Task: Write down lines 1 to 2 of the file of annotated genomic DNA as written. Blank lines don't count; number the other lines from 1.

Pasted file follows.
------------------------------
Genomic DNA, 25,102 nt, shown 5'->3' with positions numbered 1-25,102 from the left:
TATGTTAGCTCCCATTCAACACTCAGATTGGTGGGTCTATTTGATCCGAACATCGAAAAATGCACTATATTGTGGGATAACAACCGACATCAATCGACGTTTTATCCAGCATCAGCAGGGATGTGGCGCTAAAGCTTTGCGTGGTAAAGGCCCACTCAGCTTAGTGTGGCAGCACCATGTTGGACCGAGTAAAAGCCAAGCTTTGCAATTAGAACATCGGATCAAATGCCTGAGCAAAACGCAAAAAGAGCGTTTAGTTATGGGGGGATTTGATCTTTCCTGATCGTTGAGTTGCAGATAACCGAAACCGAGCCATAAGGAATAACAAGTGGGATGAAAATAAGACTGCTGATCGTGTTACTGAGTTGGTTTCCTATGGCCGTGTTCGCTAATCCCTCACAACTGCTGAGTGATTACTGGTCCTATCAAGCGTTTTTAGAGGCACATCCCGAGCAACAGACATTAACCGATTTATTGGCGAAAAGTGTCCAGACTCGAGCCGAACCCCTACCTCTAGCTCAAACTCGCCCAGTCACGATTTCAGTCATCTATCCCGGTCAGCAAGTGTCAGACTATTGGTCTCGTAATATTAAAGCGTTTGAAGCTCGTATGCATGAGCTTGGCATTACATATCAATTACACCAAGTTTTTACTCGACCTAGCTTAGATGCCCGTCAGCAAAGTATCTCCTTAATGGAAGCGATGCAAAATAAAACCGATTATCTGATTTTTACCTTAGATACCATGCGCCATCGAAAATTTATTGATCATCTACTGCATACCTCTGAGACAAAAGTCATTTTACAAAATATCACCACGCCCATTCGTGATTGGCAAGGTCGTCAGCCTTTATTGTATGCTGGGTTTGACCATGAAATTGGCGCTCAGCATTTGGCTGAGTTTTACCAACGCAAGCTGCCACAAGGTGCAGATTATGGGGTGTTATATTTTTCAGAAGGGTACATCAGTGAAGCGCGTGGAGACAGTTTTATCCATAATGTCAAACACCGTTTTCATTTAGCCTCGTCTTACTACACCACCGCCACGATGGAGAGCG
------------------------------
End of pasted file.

Genomic DNA, 25,102 nt, shown 5'->3' with positions numbered 1-25,102 from the left:
TATGTTAGCTCCCATTCAACACTCAGATTGGTGGGTCTATTTGATCCGAACATCGAAAAATGCACTATATTGTGGGATAACAACCGACATCAATCGACGTTTTATCCAGCATCAGCAGGGATGTGGCGCTAAAGCTTTGCGTGGTAAAGGCCCACTCAGCTTAGTGTGGCAGCACCATGTTGGACCGAGTAAAAGCCAAGCTTTGCAATTAGAACATCGGATCAAATGCCTGAGCAAAACGCAAAAAGAGCGTTTAGTTATGGGGGGATTTGATCTTTCCTGATCGTTGAGTTGCAGATAACCGAAACCGAGCCATAAGGAATAACAAGTGGGATGAAAATAAGACTGCTGATCGTGTTACTGAGTTGGTTTCCTATGGCCGTGTTCGCTAATCCCTCACAACTGCTGAGTGATTACTGGTCCTATCAAGCGTTTTTAGAGGCACATCCCGAGCAACAGACATTAACCGATTTATTGGCGAAAAGTGTCCAGACTCGAGCCGAACCCCTACCTCTAGCTCAAACTCGCCCAGTCACGATTTCAGTCATCTATCCCGGTCAGCAAGTGTCAGACTATTGGTCTCGTAATATTAAAGCGTTTGAAGCTCGTATGCATGAGCTTGGCATTACATATCAATTACACCAAGTTTTTACTCGACCTAGCTTAGATGCCCGTCAGCAAAGTATCTCCTTAATGGAAGCGATGCAAAATAAAACCGATTATCTGATTTTTACCTTAGATACCATGCGCCATCGAAAATTTATTGATCATCTACTGCATACCTCTGAGACAAAAGTCATTTTACAAAATATCACCACGCCCATTCGTGATTGGCAAGGTCGTCAGCCTTTATTGTATGCTGGGTTTGACCATGAAATTGGCGCTCAGCATTTGGCTGAGTTTTACCAACGCAAGCTGCCACAAGGTGCAGATTATGGGGTGTTATATTTTTCAGAAGGGTACATCAGTGAAGCGCGTGGAGACAGTTTTATCCATAATGTCAAACACCGTTTTCATTTAGCCTCGTCTTACTACACCACCGCCACGATGGAGAGCG